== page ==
July 12, 2024
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July 12, 2024
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Linking Northern and Central NJ, Bronx, Manhattan, Westchester and CT

It is amazing how our lives have changed so quickly. This past week, we experienced our first Shabbat without shul, our children didn’t have any school and we all became familiar with “social distancing.” Each of us has had our own personal challenges with each new infringement on our regular routine, to say nothing of those whose family members unfortunately took ill or who became sick themselves. Community members understood that the imposed restrictions were needed in order to slow down the spread of this virus and prevent our healthcare system from becoming overwhelmed, and yet we all felt and continue to feel a deep sense of loss for our lack of Shuls, schools and social contact.

A month ago, I could not have imagined that we would be closing our shuls and that nobody in town would be able to daven with a minyan. Less that a month ago, as I am embarrassed to admit, I, like many others, blamed the media and their often-exaggerated hype for the hysteria and anxiety that surrounded the coronavirus. But I was wrong. This virus has in fact caused harm to many people’s health, and it has instilled a sense of fear, panic and loss into the entire community. At this point, I know a number of people who have or are suspected of having the virus. Most are OK, but some are very sick, requiring hospitalization and ICU care.

During times of stress, our instinct is to seek out others for comfort and support. Calling someone on the phone or texting is just not the same as sitting with someone over a cup of coffee for a good schmooze or going for a long walk with someone. But the need for social distancing prevents us from interacting face to face during this stressful time, which adds to the stress even more. The necessity to close the schools has contributed to the general feelings of uncertainty and lack of control experienced by both parents and children. And because of social distancing, parents often cannot get the support from other members of their family, which once again creates more stress.

So what have we learned in week one? One thing I have learned is that we have amazing educators in our community. Our rabbis, school administrators, teachers and assistants regrouped and restructured, and within days, converted frontal learning into a completely online format. Children in pre-school through graduate school are now learning online, and plenty of live shiurim are now being given online for all to benefit. This is truly amazing and is something we should be proud of. Parents have quickly adapted to having their children home, and while trying to work themselves, have found a way to make sure that their children are being educated. You are awesome.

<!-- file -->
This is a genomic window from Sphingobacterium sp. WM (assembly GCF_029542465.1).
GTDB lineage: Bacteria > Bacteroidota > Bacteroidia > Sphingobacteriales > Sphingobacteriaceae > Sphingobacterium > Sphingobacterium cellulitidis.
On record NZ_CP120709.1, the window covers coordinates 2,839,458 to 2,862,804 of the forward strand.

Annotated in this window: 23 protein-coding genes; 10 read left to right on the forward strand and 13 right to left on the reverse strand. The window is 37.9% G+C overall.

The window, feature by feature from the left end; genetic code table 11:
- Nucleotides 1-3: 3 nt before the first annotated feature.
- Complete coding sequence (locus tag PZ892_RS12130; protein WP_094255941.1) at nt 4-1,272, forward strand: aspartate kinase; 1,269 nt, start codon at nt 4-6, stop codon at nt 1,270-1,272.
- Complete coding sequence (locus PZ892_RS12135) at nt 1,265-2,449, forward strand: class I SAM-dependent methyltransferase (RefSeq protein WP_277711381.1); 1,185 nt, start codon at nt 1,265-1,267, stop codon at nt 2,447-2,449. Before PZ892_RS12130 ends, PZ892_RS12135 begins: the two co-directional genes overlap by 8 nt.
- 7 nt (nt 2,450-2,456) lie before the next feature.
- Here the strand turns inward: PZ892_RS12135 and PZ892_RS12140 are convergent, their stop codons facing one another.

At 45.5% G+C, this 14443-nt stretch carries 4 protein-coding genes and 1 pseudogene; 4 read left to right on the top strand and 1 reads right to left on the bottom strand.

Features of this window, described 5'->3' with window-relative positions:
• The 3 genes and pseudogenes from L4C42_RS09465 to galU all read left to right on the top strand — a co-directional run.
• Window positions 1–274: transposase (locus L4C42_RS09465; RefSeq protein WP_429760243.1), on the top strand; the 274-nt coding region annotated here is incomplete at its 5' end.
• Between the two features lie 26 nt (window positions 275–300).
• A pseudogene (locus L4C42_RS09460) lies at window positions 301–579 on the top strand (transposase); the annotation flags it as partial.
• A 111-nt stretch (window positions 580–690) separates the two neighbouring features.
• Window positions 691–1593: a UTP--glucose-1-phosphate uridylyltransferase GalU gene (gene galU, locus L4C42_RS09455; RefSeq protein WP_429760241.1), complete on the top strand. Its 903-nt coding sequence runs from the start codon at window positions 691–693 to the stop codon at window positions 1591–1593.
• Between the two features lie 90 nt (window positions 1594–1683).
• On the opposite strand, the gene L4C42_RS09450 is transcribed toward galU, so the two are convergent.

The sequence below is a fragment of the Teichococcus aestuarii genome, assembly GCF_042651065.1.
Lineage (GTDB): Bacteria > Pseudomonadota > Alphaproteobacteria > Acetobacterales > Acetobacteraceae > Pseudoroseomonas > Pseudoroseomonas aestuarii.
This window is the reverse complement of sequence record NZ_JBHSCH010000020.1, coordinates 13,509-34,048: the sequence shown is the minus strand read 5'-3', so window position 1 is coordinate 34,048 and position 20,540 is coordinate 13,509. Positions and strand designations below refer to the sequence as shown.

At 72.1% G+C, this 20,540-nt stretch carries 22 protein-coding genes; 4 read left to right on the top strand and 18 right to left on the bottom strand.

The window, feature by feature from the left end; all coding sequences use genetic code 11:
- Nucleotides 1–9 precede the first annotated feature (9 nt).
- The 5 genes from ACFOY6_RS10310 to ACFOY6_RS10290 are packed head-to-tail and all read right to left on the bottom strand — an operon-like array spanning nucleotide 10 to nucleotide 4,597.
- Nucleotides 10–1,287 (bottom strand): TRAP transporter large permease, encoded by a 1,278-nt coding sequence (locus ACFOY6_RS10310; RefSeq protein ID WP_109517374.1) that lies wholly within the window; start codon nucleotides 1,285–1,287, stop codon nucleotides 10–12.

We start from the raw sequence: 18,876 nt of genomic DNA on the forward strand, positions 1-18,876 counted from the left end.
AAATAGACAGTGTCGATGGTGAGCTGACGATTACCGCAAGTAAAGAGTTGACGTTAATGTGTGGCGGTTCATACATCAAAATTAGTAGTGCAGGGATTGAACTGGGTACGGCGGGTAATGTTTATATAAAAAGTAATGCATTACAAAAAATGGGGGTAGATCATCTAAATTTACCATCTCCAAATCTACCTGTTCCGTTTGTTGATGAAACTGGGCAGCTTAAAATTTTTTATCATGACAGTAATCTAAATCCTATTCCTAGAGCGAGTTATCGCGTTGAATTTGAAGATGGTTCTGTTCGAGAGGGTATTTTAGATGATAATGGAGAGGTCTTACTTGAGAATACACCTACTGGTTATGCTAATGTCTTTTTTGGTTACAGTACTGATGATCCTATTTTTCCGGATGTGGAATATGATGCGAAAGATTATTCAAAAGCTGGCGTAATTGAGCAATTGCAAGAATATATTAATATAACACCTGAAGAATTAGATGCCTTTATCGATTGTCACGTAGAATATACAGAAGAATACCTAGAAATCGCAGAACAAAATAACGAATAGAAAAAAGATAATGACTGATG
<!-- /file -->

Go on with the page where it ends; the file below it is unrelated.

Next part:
For those of you who had a simcha this week, mazel tov. We can imagine how hard it must have been to have marked this joyous occasion without so many of your friends and family members attending and celebrating with you.

For those of you that had to say kaddish for a loved one and could not, we are so sorry. We feel your pain. My husband will observe the first yahrzeit for his father this coming Sunday night, and he will not be able to say kaddish.

There are, however, some things that we can and should do better. Due to a sense of panic, some of us hoarded food, toilet paper, disinfectant wipes, sprays and hand sanitizers so that we could make sure that we were well stocked, not thinking that our neighbors would be left without certain basic supplies. Some of us got into petty arguments in stores or made disparaging remarks about others.

What can you do to help yourself get through this? Try to set up a daily schedule and then actually follow it. Make sure that you are getting up and dressed every day. There are many resources in the community available; reach out to your local rabbi or rebbetzin. Some mental health clinics and many mental health professionals are offering teletherapy for adults and children. As noted, there are online classes being offered multiple times a day for adults on a variety of Torah topics. Concerts, magic shows and exercise and yoga classes are being offered via zoom and other platforms. Please take advantage of them.

It is imperative that you and your children go outside every day. The weather is beautiful, and the outdoors is free and available–– we are not presently quarantined in our homes. Make sure to stay physically active. Resist the temptation to binge on television. Eating junk food, or just eating too much, is a natural response to being cooped up and bored, so try to limit yourself and your children to one treat per day. Try to eat healthy food, low in sugar and high in nutrients. Try to get enough sleep––six to eight hours a night. Reach out virtually to your friends; try to speak on the phone to a friend at least once a day. We need to do everything we can–– not an easy task––to stay as healthy as possible both emotionally and physically during this time of crisis.

As a community, we are strong; let’s continue to support each other through this difficult time. Let’s see what week two brings. Hang in there, take a deep breath through your nose and then exhale. Do it again and then again. Shabbat Shalom.


Beth S. (Bassie) Taubes, RN, CHC, CYT, is the owner of Wellness Motivations LLC  she motivates clients of all backgrounds, ages, and health conditions to engage in improved self-care through nutritional counseling, personal fitness training, yoga practice, tai chi  and stress reduction techniques .. She is also the Rebbetzin of Congregation Zichron Mordechai in Teaneck.

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